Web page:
End of The Empire

From the Palo Alto Daily News  a little while ago: “End of an Empire: Downtown Palo Alto pub closing its doors after 21-year run” by Jason Green:

For two decades, the Empire Tap Room [aka the Empire Tap and Grill] has injected a bit of East Coast flavor into downtown Palo Alto.

It’s been a favorite of movers and shakers like Congresswoman Anna Eshoo [whose office is across the street], San Francisco 49ers defensive coordinator Vic Fangio and Netscape cofounder Marc Andreessen.

But on April 28, an empire will end, so to speak, when long-time proprietress Josie Jelks closes the doors forever.

Jelks said she made the decision with a heavy heart. Costs have increased prohibitively across the board, from rent to liability insurance to the supplies necessary to run the pub at 651 Emerson St.

April 28th is today, and the Empire is essentially out my back door — a very pleasant place, with a wonderful long bar and a fabulous patio / courtyard, and inventive simple food. It will be much missed.

(I had a valedictory drink with Josie last night.)

More details from PADN, then some words about Tap and Grill.

Jelks and her former business partner Chip Truett, who died last year, opened the Empire Tap Room in 1992. It replaced Le Meursault, a rundown restaurant named after a French parish. [not quite accurate; see below]

… To Jelks, a Brooklyn native, the original windows looked like they had been ripped out of an East Coast pub. They ultimately influenced the atmosphere of the Empire Tap Room, from the 38-foot-long Honduran mahogany bar to the mainstream jazz that plays softly in the background.

“There wasn’t a place like this and there still isn’t a place like this in Palo Alto,” Jelks said.

Despite the classy vibe, the pub wasn’t intended to be a “four-star-type” of place, said Jelks, who describes the cuisine as American with French and Italian “regional influences.” There are 16 beers on tap, too.

… “Now it has to be replaced with another retail use,” Mayor Greg Scharff told The Daily News. “And given its configuration, I would expect another restaurant.”

Scharff said he’ll miss the pub’s patio in particular. The ivy and wisteria-covered trellises give it a garden-like quality.

“It’s got one of the best outdoor seating areas in Palo Alto,” Scharff said. “It’s really unfortunate it’s closing. It’s an institution.”

The patio is indeed delightful, and the staff got the trick of quick-grilling fish (browned on the outside, moist and just barely cooked on the inside) down perfectly — something that’s really hard to do at home. And there were really fine crispy vegetables and pureed soups and inventive salads. (I have a foodie friend who thought the place was superior to Spago, back when we had a Spago in downtown P.A.)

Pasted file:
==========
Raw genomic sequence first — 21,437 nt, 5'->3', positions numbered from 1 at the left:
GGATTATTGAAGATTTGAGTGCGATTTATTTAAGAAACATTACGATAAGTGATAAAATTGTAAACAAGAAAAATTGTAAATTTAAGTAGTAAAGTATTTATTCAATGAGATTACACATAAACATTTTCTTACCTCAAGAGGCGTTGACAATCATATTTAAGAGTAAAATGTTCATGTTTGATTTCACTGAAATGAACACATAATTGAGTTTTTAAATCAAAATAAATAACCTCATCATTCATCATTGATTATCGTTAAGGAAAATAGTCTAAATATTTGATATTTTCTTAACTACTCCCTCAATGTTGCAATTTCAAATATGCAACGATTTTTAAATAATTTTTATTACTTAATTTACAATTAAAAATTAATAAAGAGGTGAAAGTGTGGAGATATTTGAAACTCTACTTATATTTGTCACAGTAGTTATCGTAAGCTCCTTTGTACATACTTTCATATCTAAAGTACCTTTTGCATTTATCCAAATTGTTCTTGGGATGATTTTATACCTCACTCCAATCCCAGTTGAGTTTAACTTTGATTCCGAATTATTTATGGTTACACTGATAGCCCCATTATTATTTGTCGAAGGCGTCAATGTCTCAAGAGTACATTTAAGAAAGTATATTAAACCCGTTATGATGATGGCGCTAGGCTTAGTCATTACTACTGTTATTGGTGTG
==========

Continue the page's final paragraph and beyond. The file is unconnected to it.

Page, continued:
Now, Le Meursault. Mersault is in fact “a commune in the Côte-d’Or department in Bourgogne (Burgundy) in eastern France” (link), but the restaurant (which seems to have opened in 1978) was named after the wine:

Meursault wine is produced in the commune of Meursault in Côte de Beaune of Burgundy. The Appellation d’origine contrôlée (AOC) Meursault may be used for white wine and red with respectively Chardonnay and Pinot Noir as the main grape variety. The production of white Meursault dominates, with around 98 per cent. There are no Grand Cru vineyards within Meursault, but several highly regarded Premier Cru vineyards. (link)

The restaurant was by no means tatty when I first knew it (in the early 1980s), but it was always homey: a crêperie with an enormous wine cellar (a hobby of the owner’s). My man Jacques was very fond of it.

Finally, on tap and grill. Both probably truncations of compounds. (Material from OED2.)

on (in) tap, on draught, ready for immediate consumption or use (lit. and fig.) [first cite 1862]

tap-room: A room in a tavern, etc., in which liquors are kept on tap. [first cite 1807]

tap: A tap-room or tap-house. colloq. [first cite 1725]

The semantics suggests that tap is a truncation, despite the datings; but it could be a direct nouning of the older verb tap, in the sense ‘place where liquors are tapped’. Then:

grill-:  attrib., as grill-cook, grill-stove; grill-room n. a room in a restaurant in which chops, steaks, etc., are grilled; also more generally, an informal restaurant. [first cite for grill-room 1883]

grill: Short for grill-room. [first cite 1896]


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